We all know the freelancing on a whole can be a daunting experience. The possibility of never knowing where our next pay cheque is coming from or even the motivation involved in being responsible for every penny you make as well as personal growth.
For some of us, the addition of parenting on top of that can be a big change & even one that some dred to take with fear of missing out on what could be an amazing experience.
We get 1st hand advice from new mother, Rosa Ullmann. A Keys player from Finchley, London on how she has found the change & if it is as daunting as one would imagine.
Tell us a very short synopsis of your career?
“I’m mainly self taught as a keys player. Like most musicians, I spent my 20s working for a few different artists, did some touring, been in some of my own originals bands, did a some small session/tv work. Variety has always been the spice for me!
I have kept up quite a few pupils for the last few years, but I’ve now had to drop quite a lot of my teaching because in the last year my gigs have really increased, which is kind of ironic as it was all at the same time as being pregnant/having a baby!”
Now you have a new one, tell us about him?
“My baby boy Marlon is now nearly 8 weeks old now! He has been exposed to a huge variety of music from day 1 and I think this is why music really soothes him no matter what his mood is.
I was pregnant and touring & often really worried when I hadn’t felt him move throughout a whole day of rehearsing/gigging, then as soon as I was back in my bed at the hotel and all was quiet, he’d start moving loads! Its crazy that he actually seems to sleep better with loud music playing, and this seems to have been the way in and out of the womb. His fave genre is Calypso, the more percussion the better!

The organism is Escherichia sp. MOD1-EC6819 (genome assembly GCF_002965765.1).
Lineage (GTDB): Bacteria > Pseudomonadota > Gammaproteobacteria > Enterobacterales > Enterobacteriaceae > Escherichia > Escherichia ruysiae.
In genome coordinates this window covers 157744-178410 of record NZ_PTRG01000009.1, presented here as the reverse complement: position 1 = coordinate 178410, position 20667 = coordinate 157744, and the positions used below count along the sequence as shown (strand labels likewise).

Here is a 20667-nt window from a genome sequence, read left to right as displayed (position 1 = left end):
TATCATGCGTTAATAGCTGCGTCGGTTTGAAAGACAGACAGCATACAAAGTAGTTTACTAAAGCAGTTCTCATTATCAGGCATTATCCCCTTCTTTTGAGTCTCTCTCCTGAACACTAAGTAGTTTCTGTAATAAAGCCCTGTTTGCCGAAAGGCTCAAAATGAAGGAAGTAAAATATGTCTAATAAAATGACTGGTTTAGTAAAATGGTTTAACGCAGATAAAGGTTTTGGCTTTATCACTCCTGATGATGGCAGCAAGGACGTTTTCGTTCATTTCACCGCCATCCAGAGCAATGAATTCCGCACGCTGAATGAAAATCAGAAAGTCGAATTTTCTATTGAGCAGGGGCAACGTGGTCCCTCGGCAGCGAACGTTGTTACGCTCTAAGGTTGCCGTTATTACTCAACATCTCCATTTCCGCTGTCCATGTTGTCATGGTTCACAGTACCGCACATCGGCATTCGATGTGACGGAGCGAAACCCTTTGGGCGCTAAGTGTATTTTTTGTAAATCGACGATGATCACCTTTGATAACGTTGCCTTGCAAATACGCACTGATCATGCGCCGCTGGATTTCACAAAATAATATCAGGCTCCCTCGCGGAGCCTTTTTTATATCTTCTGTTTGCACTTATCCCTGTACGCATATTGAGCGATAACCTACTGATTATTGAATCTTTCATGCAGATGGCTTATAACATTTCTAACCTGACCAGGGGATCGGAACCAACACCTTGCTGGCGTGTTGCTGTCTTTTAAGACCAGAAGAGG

He loves socialising and being held by different people. He comes to a lot of social things with us and came with his Dad to watch me play at Glastonbury, his first festival!”
How has the adjustment been?
“Great so far, but technically I’m still supposed to be on maternity leave. I knew I would find it frustrating going from a busy gig schedule to being at home not working, so I booked some gigs in pretty soon after giving birth. Its actually been fine and quite easy, and I think thats hugely down to my very supportive boyfriend Dan. We talked about how we would both manage our work before we decided to have a baby, and as we are both freelancers it has been easy to figure out our schedules around each other.
In fact its really made me appreciate even more how lucky we are to have flexible jobs doing what we love!”
What are peoples response when they find out you have a child?
“Everyone I have worked with since Marlon’s birth has been amazing and supportive! Nothing negative to report. People think its great that I am continuing to grow and develop my career while being a new mum.
When I announced my pregnancy to eveyone, a few people said “what about your career?”. I would then explain that I think with careful planning and support, we can all do anything we want to do, and don’t have to choose between having a happy family and the career we want.
I’m glad that I’ve followed this through and proved that it can be done, and people’s reactions have been so nice.
I’ve had such a positive response from people when they’ve seen that I have kept up touring and doing big festivals while pregnant/during the first 8 weeks of being a mum.